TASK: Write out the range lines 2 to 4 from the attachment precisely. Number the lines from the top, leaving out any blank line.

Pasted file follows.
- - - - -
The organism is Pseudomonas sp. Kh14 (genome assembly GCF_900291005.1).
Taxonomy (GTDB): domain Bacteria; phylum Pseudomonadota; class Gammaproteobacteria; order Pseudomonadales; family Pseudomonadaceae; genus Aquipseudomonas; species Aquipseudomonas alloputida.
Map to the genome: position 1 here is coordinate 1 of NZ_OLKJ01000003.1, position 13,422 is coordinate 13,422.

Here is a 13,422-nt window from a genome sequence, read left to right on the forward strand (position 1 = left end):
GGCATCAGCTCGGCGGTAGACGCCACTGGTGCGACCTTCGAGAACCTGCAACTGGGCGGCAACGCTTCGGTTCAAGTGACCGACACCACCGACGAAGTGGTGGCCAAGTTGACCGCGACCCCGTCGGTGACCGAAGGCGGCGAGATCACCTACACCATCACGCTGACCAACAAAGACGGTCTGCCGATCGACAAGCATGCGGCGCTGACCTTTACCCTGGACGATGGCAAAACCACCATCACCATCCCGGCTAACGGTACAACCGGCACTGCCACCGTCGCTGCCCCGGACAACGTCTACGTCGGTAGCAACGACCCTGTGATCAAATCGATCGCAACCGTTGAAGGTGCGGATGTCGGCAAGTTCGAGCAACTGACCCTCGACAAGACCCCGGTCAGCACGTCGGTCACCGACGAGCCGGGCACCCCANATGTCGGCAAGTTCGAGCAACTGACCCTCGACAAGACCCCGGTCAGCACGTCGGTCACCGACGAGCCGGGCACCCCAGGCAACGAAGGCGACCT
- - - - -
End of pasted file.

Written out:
Taxonomy (GTDB): domain Bacteria; phylum Pseudomonadota; class Gammaproteobacteria; order Pseudomonadales; family Pseudomonadaceae; genus Aquipseudomonas; species Aquipseudomonas alloputida.
Map to the genome: position 1 here is coordinate 1 of NZ_OLKJ01000003.1, position 13,422 is coordinate 13,422.

Here is a 13,422-nt window from a genome sequence, read left to right on the forward strand (position 1 = left end):